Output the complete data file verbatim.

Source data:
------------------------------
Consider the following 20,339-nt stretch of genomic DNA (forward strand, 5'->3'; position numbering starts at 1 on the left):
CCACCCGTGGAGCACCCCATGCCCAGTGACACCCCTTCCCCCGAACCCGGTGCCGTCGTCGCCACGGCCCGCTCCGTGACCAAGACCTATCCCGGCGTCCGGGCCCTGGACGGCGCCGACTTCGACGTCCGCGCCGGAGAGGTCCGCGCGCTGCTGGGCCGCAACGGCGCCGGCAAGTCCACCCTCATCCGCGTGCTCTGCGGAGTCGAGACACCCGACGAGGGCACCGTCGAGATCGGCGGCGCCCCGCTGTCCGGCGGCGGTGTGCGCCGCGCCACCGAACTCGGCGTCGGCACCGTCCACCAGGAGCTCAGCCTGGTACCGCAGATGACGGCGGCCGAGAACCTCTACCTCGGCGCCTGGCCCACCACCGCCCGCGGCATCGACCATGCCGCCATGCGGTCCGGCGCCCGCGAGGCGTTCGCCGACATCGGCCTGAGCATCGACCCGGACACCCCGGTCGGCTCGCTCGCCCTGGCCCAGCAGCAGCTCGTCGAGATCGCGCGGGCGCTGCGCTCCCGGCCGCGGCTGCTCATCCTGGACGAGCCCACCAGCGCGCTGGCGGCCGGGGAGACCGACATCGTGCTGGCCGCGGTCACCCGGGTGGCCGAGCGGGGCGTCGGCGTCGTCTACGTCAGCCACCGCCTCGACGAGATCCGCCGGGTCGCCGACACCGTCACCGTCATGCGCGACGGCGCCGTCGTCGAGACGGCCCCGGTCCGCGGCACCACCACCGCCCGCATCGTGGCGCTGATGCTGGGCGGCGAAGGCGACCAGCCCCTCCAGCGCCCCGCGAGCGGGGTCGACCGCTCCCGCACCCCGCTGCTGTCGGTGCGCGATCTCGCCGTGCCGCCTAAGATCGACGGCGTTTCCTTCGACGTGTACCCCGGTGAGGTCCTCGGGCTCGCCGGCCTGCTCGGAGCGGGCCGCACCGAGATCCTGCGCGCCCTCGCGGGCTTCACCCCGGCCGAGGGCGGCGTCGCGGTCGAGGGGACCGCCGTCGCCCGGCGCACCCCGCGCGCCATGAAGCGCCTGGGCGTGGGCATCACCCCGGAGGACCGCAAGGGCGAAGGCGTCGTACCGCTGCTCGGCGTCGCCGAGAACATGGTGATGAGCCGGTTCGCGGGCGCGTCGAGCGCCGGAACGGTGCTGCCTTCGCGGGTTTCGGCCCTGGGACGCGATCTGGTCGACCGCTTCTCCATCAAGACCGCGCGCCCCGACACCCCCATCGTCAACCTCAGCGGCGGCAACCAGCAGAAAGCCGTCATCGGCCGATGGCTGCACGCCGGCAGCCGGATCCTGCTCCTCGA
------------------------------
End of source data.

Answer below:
Consider the following 20,339-nt stretch of genomic DNA (forward strand, 5'->3'; position numbering starts at 1 on the left):
CCACCCGTGGAGCACCCCATGCCCAGTGACACCCCTTCCCCCGAACCCGGTGCCGTCGTCGCCACGGCCCGCTCCGTGACCAAGACCTATCCCGGCGTCCGGGCCCTGGACGGCGCCGACTTCGACGTCCGCGCCGGAGAGGTCCGCGCGCTGCTGGGCCGCAACGGCGCCGGCAAGTCCACCCTCATCCGCGTGCTCTGCGGAGTCGAGACACCCGACGAGGGCACCGTCGAGATCGGCGGCGCCCCGCTGTCCGGCGGCGGTGTGCGCCGCGCCACCGAACTCGGCGTCGGCACCGTCCACCAGGAGCTCAGCCTGGTACCGCAGATGACGGCGGCCGAGAACCTCTACCTCGGCGCCTGGCCCACCACCGCCCGCGGCATCGACCATGCCGCCATGCGGTCCGGCGCCCGCGAGGCGTTCGCCGACATCGGCCTGAGCATCGACCCGGACACCCCGGTCGGCTCGCTCGCCCTGGCCCAGCAGCAGCTCGTCGAGATCGCGCGGGCGCTGCGCTCCCGGCCGCGGCTGCTCATCCTGGACGAGCCCACCAGCGCGCTGGCGGCCGGGGAGACCGACATCGTGCTGGCCGCGGTCACCCGGGTGGCCGAGCGGGGCGTCGGCGTCGTCTACGTCAGCCACCGCCTCGACGAGATCCGCCGGGTCGCCGACACCGTCACCGTCATGCGCGACGGCGCCGTCGTCGAGACGGCCCCGGTCCGCGGCACCACCACCGCCCGCATCGTGGCGCTGATGCTGGGCGGCGAAGGCGACCAGCCCCTCCAGCGCCCCGCGAGCGGGGTCGACCGCTCCCGCACCCCGCTGCTGTCGGTGCGCGATCTCGCCGTGCCGCCTAAGATCGACGGCGTTTCCTTCGACGTGTACCCCGGTGAGGTCCTCGGGCTCGCCGGCCTGCTCGGAGCGGGCCGCACCGAGATCCTGCGCGCCCTCGCGGGCTTCACCCCGGCCGAGGGCGGCGTCGCGGTCGAGGGGACCGCCGTCGCCCGGCGCACCCCGCGCGCCATGAAGCGCCTGGGCGTGGGCATCACCCCGGAGGACCGCAAGGGCGAAGGCGTCGTACCGCTGCTCGGCGTCGCCGAGAACATGGTGATGAGCCGGTTCGCGGGCGCGTCGAGCGCCGGAACGGTGCTGCCTTCGCGGGTTTCGGCCCTGGGACGCGATCTGGTCGACCGCTTCTCCATCAAGACCGCGCGCCCCGACACCCCCATCGTCAACCTCAGCGGCGGCAACCAGCAGAAAGCCGTCATCGGCCGATGGCTGCACGCCGGCAGCCGGATCCTGCTCCTCGA